Alcohol advertising and promotion consultation: stakeholder engagement summary - 24 January 2023

Minutes from the ministerial roundtable with public health stakeholders on 24 January 2023 to discuss the consultation on potential restrictions to alcohol advertising and promotion.

Attendees and apologies

  • Maree Todd MSP, Minister for Public Health, Women’s Health and Sport
  • Richard Foggo, Director of Population Health, Scottish Government
  • Scottish Government officials
  • Alcohol Focus Scotland
  • Deep End Group
  • NCD Alliance
  • Royal College of General Practitioners
  • Scottish Alcohol Counselling Consortium
  • Scottish Families Affected by Alcohol and Drugs
  • Scottish Health Action on Alcohol Problems

Items and actions

The Minister thanked attendees for their time and opened the meeting with an explanation of the purpose of the roundtable. Officials then provided an overview of the consultation.

Attendees noted that they were happy with the wide-ranging nature of the consultation. However, it was felt that more recognition of how alcohol advertising and promotion impacts the whole population was needed.

Attendees expressed concerns about the strength of alcohol industry opposition to the consultation and the proposed restrictions. They noted the importance of ensuring balance to both sides of the argument when analysing the responses to the consultation.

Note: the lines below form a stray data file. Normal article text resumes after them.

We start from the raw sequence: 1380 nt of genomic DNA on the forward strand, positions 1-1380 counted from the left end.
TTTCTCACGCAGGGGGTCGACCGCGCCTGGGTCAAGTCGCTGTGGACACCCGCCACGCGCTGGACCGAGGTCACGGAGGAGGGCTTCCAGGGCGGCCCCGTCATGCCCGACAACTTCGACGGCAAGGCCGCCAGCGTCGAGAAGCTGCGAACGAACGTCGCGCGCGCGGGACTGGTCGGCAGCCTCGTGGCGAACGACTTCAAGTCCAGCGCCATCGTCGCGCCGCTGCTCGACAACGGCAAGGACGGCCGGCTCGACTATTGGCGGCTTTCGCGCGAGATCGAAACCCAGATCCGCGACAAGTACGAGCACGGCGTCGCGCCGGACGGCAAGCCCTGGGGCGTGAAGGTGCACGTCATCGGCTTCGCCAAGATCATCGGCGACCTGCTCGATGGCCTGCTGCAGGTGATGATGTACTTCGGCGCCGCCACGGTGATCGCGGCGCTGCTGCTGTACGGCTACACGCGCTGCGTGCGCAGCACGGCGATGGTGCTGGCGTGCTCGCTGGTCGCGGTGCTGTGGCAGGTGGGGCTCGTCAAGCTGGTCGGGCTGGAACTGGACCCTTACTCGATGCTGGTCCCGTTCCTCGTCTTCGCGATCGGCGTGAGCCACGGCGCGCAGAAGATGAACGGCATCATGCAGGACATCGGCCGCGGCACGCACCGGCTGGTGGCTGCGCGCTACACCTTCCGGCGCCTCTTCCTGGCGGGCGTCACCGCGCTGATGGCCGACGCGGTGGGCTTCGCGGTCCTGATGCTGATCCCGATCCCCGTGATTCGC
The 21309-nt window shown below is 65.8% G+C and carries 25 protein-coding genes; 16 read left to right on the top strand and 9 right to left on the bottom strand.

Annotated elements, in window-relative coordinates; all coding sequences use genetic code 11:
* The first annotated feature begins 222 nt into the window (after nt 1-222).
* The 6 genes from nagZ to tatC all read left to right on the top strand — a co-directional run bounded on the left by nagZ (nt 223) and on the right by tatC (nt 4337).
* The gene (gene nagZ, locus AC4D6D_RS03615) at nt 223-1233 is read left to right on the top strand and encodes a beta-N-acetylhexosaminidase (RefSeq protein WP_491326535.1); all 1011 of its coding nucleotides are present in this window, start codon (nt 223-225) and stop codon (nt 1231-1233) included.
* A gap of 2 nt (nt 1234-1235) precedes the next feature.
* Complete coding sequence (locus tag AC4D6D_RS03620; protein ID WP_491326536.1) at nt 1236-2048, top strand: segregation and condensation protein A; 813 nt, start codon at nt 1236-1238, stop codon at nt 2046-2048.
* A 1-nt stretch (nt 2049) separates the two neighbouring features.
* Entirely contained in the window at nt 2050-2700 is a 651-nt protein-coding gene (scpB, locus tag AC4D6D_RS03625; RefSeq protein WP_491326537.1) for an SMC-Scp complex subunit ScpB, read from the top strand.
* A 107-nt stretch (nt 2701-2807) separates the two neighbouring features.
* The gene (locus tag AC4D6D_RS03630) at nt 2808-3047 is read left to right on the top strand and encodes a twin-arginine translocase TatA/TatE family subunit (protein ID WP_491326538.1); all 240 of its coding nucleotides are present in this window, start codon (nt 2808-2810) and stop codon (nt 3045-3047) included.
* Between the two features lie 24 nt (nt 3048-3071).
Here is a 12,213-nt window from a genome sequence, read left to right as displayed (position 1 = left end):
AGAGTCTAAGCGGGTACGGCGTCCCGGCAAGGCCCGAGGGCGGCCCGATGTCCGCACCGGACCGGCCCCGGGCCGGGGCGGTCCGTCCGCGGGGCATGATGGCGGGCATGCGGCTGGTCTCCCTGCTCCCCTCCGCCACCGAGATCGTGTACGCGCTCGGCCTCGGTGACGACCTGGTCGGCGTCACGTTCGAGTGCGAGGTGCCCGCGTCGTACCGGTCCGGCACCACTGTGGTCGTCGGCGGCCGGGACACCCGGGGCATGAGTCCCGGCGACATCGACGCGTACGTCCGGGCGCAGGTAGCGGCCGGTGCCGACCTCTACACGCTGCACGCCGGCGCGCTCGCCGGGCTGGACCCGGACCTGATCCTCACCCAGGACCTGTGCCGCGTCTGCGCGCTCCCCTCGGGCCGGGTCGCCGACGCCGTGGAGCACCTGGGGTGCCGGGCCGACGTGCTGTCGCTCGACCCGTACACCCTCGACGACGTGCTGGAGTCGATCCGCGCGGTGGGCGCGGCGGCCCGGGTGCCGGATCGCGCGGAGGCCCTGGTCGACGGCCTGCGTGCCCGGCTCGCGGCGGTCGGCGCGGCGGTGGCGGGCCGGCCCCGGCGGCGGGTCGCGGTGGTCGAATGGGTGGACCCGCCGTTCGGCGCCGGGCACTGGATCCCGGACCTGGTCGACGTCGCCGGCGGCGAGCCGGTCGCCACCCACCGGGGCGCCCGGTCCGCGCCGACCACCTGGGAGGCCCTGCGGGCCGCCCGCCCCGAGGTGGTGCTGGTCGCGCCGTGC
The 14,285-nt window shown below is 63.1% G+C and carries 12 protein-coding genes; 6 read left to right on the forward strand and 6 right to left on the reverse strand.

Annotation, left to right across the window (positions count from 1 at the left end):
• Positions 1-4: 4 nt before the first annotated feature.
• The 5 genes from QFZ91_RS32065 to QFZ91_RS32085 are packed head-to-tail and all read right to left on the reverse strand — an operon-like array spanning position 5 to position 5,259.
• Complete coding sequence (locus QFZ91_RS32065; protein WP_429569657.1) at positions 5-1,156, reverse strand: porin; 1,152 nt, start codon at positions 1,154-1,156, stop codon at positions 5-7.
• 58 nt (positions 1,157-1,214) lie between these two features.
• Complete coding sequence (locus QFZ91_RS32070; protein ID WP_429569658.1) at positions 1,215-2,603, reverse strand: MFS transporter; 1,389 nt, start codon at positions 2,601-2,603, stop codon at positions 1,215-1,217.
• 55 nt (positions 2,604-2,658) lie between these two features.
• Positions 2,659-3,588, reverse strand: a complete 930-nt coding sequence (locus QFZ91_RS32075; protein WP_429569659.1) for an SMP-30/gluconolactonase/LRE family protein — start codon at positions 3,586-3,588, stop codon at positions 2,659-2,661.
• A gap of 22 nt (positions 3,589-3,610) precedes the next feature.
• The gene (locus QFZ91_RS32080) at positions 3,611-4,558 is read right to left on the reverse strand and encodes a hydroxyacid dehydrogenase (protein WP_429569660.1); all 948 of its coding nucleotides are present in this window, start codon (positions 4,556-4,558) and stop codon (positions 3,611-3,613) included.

The Minister was clear that there was no hierarchy of voices and that all responses to the consultation would be taken into account and analysed.

Attendees noted their perception of the alcohol industry’s reaction to the consultation – that the Scottish Government (SG) should focus on treating harmful drinkers instead of adopting a whole population approach, which prevents people from becoming harmful drinkers. Attendees believed that this perception could lead to ‘othering’ and worsen issues around stigma of those who drink harmfully.

The Minister endorsed the World Health Organization's recommended whole population approach to reduce overall consumption and prevent people from developing harmful drinking patterns. 

The Minister also noted that any action to restrict alcohol advertising is not a silver bullet and would form part of a comprehensive approach, including tackling poverty and providing accessible and high-quality alcohol treatment.

Attendees stressed the importance of the economic argument to introduce restrictions, due to the financial impact alcohol harm has on public services. They noted that there are numerous ‘hidden harms’ from alcohol that are often not addressed or discussed but have a significant impact, including adverse childhood experiences, trauma and sexual assault.

Attendees suggested a focus on where alcohol-free spaces currently exist could be helpful framing for thinking through any future proposals. They pointed out that many environments that should be alcohol free have become inappropriately linked to alcohol, including school events (e.g. fetes and raffles) and the workplace.

The Minister thanked attendees for this useful framing.

The Minister thanked the group for sharing their views and encouraged all of them to respond to the consultation directly.

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